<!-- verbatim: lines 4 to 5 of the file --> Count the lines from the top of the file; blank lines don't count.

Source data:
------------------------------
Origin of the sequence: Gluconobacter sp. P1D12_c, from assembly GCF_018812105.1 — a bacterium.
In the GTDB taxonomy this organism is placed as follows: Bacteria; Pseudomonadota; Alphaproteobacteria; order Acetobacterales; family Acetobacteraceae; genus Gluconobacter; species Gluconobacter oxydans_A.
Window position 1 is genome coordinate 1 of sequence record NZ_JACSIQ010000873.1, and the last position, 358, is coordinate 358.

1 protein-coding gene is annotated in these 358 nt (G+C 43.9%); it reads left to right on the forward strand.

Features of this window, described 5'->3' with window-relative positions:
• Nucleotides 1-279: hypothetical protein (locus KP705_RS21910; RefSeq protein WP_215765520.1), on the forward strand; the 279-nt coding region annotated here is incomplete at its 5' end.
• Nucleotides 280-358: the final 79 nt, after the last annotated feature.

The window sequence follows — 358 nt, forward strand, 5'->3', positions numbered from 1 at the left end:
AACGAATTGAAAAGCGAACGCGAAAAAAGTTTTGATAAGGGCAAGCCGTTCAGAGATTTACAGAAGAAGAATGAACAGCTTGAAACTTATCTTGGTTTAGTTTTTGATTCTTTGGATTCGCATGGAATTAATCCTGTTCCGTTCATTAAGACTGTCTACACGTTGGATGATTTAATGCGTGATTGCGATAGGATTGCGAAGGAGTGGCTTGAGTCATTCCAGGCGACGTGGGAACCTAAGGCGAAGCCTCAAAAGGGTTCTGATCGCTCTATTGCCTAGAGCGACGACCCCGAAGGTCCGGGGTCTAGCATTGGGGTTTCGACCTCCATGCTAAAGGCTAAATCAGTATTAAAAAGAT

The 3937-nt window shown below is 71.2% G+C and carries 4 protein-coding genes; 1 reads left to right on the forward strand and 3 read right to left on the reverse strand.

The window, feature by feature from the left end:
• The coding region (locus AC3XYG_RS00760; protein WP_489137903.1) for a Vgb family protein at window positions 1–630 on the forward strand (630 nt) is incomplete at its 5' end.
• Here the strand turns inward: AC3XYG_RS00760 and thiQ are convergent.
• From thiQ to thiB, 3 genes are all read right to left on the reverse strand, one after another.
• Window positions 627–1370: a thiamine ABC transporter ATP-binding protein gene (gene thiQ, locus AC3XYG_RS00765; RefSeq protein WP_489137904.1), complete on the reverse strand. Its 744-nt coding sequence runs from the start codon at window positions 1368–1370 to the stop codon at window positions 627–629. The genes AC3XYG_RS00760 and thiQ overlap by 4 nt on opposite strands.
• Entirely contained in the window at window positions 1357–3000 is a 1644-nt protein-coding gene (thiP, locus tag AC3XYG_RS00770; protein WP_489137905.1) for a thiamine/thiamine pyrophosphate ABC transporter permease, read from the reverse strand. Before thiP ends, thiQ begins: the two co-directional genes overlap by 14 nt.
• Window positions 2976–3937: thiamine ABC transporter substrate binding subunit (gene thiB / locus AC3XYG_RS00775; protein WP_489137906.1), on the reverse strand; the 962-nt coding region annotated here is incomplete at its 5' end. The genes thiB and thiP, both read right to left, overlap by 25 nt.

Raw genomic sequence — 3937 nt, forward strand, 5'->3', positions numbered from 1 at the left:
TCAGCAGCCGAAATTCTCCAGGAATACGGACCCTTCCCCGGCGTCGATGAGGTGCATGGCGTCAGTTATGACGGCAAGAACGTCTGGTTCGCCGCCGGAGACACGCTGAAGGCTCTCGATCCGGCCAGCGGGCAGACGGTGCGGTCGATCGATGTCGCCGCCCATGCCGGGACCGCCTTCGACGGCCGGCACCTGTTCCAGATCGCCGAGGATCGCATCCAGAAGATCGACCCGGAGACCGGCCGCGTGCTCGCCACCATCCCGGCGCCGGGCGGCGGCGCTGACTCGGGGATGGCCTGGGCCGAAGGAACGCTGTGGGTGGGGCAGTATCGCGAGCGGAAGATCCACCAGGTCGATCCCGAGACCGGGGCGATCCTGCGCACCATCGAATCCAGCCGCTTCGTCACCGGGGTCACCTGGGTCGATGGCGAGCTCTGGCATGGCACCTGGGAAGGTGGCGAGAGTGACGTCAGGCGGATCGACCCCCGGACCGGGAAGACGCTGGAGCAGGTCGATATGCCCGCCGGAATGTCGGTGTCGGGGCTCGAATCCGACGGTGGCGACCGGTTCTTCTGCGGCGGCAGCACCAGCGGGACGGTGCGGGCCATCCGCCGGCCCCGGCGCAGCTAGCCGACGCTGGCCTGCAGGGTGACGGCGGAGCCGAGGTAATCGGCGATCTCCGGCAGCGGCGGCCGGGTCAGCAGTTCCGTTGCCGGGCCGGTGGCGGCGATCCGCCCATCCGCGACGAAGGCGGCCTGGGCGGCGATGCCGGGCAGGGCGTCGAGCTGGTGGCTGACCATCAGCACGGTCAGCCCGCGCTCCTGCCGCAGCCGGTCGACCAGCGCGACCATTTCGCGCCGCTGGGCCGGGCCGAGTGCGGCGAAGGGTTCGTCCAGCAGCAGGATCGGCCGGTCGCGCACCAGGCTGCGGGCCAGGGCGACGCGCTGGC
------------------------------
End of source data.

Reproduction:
1 protein-coding gene is annotated in these 358 nt (G+C 43.9%); it reads left to right on the forward strand.

Features of this window, described 5'->3' with window-relative positions: